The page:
B.A.; M.A.; S.T.L.; Ph.D.
Room 309; ext. 255
Teaching Level: Basic Degree, GCTS Full (Regular Faculty)
Departments: Cross-listed to Theological and Pastoral Theology
Michael Stoeber is Professor of Spirituality and Philosophy of Religion at Regis College, with special interests in comparative mysticism and theodicy. His current research explores comparative issues in meditation, prayer, and yoga as well as topics on the intersection of spirituality and art.
Articles and Chapters
This book proposes a narrative of life within which one might understand suffering in relation to a personal God of ultimate power and love. It seeks to interpret suffering within a fundamentally compassionate and redemptive understanding of the Christian God. It explores various themes of theodicy — theology that defends God in the face of evil – creatively developing a distinction between transformative and destructive suffering. Some suffering has positive effects on people who struggle with it, but certain kinds of suffering are bitterly destructive. In response to such suffering, the book analyses the dynamics of human and divine compassion. It suggests basic principles toward developing a politics of compassion and illustrates how various spiritual experiences of God are healing and life-giving. Within a religious view that stresses compassion, healing, and spiritual growth, the book also explores the relevance of the ideas of heaven, hell, purgatory and rebirth in responding to suffering.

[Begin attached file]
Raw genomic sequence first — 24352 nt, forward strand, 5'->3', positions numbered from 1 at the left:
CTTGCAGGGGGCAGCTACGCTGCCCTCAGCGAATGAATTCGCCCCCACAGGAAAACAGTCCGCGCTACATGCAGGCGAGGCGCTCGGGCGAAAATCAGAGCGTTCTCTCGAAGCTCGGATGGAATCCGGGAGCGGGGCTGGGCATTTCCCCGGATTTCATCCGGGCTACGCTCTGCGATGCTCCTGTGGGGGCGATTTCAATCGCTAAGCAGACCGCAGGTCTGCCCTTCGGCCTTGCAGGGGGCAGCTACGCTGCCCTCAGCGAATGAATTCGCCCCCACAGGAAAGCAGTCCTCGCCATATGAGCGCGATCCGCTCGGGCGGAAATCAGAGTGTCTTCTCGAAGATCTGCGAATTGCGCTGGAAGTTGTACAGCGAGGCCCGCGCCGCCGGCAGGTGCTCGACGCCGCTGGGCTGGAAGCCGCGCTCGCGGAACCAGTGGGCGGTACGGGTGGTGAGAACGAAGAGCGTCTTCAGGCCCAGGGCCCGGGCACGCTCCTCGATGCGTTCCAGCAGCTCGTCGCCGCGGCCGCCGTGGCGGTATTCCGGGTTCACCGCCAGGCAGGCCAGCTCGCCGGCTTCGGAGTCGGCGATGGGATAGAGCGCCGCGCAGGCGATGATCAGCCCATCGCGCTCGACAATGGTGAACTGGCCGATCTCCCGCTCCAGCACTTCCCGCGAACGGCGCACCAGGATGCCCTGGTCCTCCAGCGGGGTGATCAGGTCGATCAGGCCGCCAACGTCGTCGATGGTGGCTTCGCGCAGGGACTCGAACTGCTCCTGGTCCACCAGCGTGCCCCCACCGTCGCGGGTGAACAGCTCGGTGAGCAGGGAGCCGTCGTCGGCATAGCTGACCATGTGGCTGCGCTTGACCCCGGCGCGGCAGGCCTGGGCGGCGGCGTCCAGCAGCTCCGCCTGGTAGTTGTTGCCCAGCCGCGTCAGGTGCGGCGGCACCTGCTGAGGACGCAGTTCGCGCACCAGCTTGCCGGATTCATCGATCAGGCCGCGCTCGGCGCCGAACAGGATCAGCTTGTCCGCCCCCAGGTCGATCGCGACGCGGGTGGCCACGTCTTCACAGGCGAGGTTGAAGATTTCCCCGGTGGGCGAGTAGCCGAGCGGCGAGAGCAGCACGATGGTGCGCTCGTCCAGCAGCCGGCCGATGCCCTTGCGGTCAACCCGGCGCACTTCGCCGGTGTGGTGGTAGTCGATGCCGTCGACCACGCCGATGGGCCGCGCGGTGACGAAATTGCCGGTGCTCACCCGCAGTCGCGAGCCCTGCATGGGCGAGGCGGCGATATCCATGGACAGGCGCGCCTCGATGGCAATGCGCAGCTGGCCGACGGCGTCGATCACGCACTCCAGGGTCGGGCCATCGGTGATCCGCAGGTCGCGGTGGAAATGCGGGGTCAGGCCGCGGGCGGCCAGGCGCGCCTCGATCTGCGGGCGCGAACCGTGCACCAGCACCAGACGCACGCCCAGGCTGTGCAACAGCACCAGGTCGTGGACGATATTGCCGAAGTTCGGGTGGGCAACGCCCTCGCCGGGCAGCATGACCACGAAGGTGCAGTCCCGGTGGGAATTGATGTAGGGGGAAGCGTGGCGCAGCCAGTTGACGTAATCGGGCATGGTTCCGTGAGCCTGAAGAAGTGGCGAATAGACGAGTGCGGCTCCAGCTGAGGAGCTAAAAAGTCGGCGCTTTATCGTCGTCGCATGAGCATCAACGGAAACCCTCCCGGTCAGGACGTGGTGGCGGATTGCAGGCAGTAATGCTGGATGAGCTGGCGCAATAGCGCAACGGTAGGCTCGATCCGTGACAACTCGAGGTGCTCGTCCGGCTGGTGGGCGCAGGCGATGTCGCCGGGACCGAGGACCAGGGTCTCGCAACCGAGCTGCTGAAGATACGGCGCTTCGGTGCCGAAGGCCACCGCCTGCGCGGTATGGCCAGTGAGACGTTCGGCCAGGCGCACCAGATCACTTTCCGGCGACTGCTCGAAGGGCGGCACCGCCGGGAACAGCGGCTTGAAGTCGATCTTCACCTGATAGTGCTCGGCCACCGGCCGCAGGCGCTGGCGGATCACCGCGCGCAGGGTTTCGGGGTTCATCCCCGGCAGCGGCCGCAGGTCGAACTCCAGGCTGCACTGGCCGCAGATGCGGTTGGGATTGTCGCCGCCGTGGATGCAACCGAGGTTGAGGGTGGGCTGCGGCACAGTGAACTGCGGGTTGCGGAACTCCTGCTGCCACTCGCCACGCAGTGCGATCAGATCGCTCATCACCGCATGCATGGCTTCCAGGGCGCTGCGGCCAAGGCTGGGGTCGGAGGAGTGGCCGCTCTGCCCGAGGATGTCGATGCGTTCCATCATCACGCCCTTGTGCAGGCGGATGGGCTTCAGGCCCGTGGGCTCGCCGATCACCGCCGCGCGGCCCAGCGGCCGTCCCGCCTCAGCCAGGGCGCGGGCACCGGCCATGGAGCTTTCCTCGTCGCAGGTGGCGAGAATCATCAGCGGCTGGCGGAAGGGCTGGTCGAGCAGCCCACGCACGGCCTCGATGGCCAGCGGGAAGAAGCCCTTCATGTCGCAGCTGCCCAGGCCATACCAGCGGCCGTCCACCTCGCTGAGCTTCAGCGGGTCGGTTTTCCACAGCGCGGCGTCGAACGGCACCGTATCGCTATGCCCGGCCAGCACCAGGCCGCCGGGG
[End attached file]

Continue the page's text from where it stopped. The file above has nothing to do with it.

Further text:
The anthology is a collection of essays that discuss various aspects of paranormal phenomena, such as telepathy, psychokinesis, trance-mediumship, near death experiences, and past-life memories. In response to recent research and studies, both critical and supportive of the subject, they reflect on what is reasonable to believe about this phenomena, and why, Also, the essays suggest what changes might be demanded in our worldview, if these phenomena are accepted as genuine. The collection includes essays by Susan Armstrong, Heather Botting, Stephen Braude, Don Evans, David Ray Griffin, James Horne, Terence Penelhum, and the editors.
In response to contemporary accounts of mystic phenomena, this book proposes a creative interpretive framework for understanding mysticism. It postulates and explores various kinds of mystical experience, illustrating how they might be related and integrated within a narrative of spiritual movement and transformation. In this view, radically apophatic, monistic experiences of oneness or unity, are connected with “theo-monistic” realizations—experiences which include dynamic and personal elements that are creative and moral, and to which other kinds of mysticism might also be related. This view of mysticism is illustrated through a comparative study of Rāmānuja, Aurobindo, Śankara, Ruusbroec, Eckhart, Boehme, and other Christian and Hindu mystics.
Theodicies are systems of philosophy that attempt to rationalize the existence of evil in a God-centered world. They do not normally take into account the responses to evil by mystics – people who speak of encountering divine reality in an immediate or direct fashion that transcends normal categories of experience. Evil and the Mystics’ God analyses the contribution that mystical thought makes towards establishing a reliable theodicy. Major subject figures include F. Dostoevsky, J. Hick, E. Underhill, J. Boehme, Eckhart, Shankara, and Aurobindo Ghose.